411homerepair.com

Latest Articles

Exciting Backyard Projects That Require an Excavator

Every garden is a blank canvas waiting to be turned into a paradise. There are so many possibilities, whether you’re looking for a fun place...

on Feb 20, 2019

Ingenious Method to Get Rid of Ants at Your Home

Have you ever walked into the kitchen in the morning to go rinse off some dishes and spotted ants?  Or maybe you've been showering and...

on Feb 17, 2019

How Water Softeners Can Help Sell Your Home

Tips On How Water Softeners Can Help Sell Your Home Did you know that having a water softener can help you sell your home? It can, and that’s...

on Feb 15, 2019

Advantages and Disadvantages to a Home Inspection in the Snow

People by homes all year long and a little bit of snow doesn't stop a homebuyer if they need to purchase a property. Getting to the house...

on Feb 15, 2019

Simple Steps to Replace an Old Radiator

  If your home isn’t being heated efficiently, it may be time to replace the radiator. Old, corroded radiators use more energy than...

on Feb 15, 2019

Creating Your Planting Areas

by Dan Eskelson on Apr 29, 2012

In the last issue, Down and Dirty - Understanding Your Soil, I discussed basic soil concerns - fertility, drainage, pH...this article will address the "hands-on" processes of creating planting areas.

When I first learned this trade, the accepted advice was to plant shrubs and trees in a hole enriched with organic matter and fertilizer...don't do it! The roots of your plants will love the enriched soil so much that they will circle round and round within the hole, eventually stifling growth. and in a clay soil, the relatively dense walls of the hole will hold water in the enriched root zone - the "bathtub" effect.

The far superior method of soil improvement is to enrich the entire planting bed with several inches of organic matter and required fertilizers as described in the last issue. This way, plant roots can spread evenly in all directions, as rain and irrigation deliver nutrients from the enriched topsoil.

Be sure to maintain a slope away from your house...in the first 10 feet of land surrounding your home, the grade should slope approximately 12 inches, then tapering to a 2 percent angle. Maintain the soil around your home so that natural land erosion does not cause the slope to disappear.

In most cases, it's best to create planting beds with a slight crown, or hill, near the middle of the bed and sloping downward toward the edges. This will help to keep roots out of standing water during very wet periods. In very sandy soils, however, level beds are OK. In either case, create a basin around each plant which extends to, or further than, the drip line; especially important during the first year, this will help to deliver water where it's needed.

When creating your lawn areas, keep in mind that grass roots need at least six inches of good topsoil - and most turf type grasses need a constant diet of nutrients. So start out with good rich soil to encourage good establishment and limit additional fertilizer applications.

Mix soil amendments very thoroughly - you'll definitely see streaks of varying green shades if you don't. It may be necessary to run the rototillier or tractor over the area four to six times, each in a different direction.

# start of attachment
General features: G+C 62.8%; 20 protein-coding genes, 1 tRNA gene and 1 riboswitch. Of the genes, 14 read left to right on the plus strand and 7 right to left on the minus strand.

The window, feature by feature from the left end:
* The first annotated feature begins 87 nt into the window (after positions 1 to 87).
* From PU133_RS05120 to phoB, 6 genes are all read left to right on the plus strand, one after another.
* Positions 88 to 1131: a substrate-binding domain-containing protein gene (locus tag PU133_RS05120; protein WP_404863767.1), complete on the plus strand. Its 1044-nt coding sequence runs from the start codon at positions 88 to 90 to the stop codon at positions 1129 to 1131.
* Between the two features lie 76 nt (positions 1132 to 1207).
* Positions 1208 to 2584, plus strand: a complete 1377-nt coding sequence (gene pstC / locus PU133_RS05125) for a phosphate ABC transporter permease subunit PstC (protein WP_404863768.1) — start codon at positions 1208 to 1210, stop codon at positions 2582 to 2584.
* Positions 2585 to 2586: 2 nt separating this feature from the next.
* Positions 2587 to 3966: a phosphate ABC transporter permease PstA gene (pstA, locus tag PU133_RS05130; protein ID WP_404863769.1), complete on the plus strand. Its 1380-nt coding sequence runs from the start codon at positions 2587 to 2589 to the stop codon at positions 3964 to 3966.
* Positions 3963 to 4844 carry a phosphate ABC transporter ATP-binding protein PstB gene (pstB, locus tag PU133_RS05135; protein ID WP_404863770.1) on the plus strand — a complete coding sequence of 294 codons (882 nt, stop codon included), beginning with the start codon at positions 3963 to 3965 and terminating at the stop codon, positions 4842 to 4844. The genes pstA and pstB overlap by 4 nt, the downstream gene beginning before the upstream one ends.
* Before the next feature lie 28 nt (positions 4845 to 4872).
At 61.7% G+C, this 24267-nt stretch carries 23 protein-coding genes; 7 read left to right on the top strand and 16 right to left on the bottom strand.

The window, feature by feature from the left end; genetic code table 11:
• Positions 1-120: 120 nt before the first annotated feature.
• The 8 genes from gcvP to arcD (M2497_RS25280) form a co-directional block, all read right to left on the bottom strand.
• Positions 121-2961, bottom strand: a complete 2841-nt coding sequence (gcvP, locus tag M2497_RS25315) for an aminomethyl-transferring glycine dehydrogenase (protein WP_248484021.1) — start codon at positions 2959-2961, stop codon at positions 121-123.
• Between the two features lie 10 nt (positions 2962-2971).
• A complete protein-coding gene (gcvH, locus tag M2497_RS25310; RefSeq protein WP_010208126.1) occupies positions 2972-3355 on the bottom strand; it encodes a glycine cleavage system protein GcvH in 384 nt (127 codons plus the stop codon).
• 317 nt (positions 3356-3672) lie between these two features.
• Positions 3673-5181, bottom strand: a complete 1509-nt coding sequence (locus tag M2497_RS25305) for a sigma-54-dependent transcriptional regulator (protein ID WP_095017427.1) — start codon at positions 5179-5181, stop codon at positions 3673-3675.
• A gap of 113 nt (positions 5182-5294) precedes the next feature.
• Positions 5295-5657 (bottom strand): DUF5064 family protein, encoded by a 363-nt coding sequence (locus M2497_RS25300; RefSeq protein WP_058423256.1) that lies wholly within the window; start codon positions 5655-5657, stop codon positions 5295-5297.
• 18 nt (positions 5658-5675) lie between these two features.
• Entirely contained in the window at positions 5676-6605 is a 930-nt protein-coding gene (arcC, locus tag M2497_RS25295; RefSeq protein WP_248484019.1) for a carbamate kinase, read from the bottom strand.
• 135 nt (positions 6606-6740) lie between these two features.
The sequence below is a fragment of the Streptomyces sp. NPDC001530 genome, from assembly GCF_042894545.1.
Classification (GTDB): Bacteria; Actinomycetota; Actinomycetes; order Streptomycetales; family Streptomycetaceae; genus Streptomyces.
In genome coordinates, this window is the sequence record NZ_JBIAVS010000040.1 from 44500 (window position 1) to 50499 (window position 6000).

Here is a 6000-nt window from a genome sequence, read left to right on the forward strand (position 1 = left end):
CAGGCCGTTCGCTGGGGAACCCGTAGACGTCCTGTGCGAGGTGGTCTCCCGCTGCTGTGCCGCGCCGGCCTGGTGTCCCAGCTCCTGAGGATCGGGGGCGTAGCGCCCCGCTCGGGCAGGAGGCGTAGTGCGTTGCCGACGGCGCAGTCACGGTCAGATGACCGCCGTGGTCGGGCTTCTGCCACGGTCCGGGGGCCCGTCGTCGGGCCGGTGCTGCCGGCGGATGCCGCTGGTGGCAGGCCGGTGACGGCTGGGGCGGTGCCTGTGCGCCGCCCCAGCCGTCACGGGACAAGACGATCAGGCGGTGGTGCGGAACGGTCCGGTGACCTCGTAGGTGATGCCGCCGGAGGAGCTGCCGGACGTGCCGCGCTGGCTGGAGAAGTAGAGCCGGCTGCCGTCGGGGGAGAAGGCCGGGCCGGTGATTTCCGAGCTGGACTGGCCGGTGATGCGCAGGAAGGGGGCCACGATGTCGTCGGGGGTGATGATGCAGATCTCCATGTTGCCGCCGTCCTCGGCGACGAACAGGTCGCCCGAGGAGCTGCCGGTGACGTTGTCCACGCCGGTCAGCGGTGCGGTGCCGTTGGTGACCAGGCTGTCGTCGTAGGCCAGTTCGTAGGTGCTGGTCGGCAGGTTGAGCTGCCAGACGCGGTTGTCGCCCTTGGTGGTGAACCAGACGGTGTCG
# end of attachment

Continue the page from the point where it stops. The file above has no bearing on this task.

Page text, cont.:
after thorough mixing, rake the lawn area with steel garden rakes, removing rocks and stones down to about the size of your thumbnail. If your soil is very stoney, remove many of the smaller stones too...new seed needs fine soil to adhere to and sprout with healthy growth. This can be a slow, labor-intensive project in some soils.

after the initial raking and rock removal, use wide grading rakes to put a smoother finish on the surface. Rake in several directions to fill low spots and knock down high spots. This often brings up additional rock to deal with. When you've achieved a fairly level lawn area, use a full lawn roller to pack the soil. Push, or pull, the roller slowly, in at least two directions.

The compaction will bring out more irregularities in the grade. Use the grading rakes again, in several directions, to smooth the grade. Roll again, and rake again, until you're satisfied with the smoothness of the grade.

Dan Eskelson @ Clearwater Landscapes, Inc.

Author

Most Recent Articles

Sponsored Articles

Random Articles

Dehumidifier Troubleshooting, FAQ, Repair and Parts

What is wrong with my Dehumidifier? The coils frost up, It runs, but no air blows out the front, The indicator light is on, but the unit doesn't...

Appliance / Repair

All You Ever Wanted to Know About Landscape Design Professionals

One important aspect of home décor and aesthetics is landscape. You need to possess sound knowledge of design principles, outdoor structural...

Garden / Landscaping / Patio

How to Protect Your Furniture from Sun Damage

Having large windows that let in a lot of sunlight can be nice. It can feel good enjoying the natural light when you are indoors. While it may feel...

Bedroom / Furnishings

Home Asbestos Exposure: A Modern Menace or Just a Threat of the Past

Most people believe that asbestos is a thing of the past, but that’s not true. It’s used in many consumer products, from brake pads to...

Cleaning / Maintenance

DIY Method on Double Glazing Windows Installation.

Double Glazed windows are an ideal asset to have to your home. Double glazing has long been associated with health benefits, as well as heat...

Windows / Siding

Actions

Contact Us | Submit Article | 411homerepair © 2019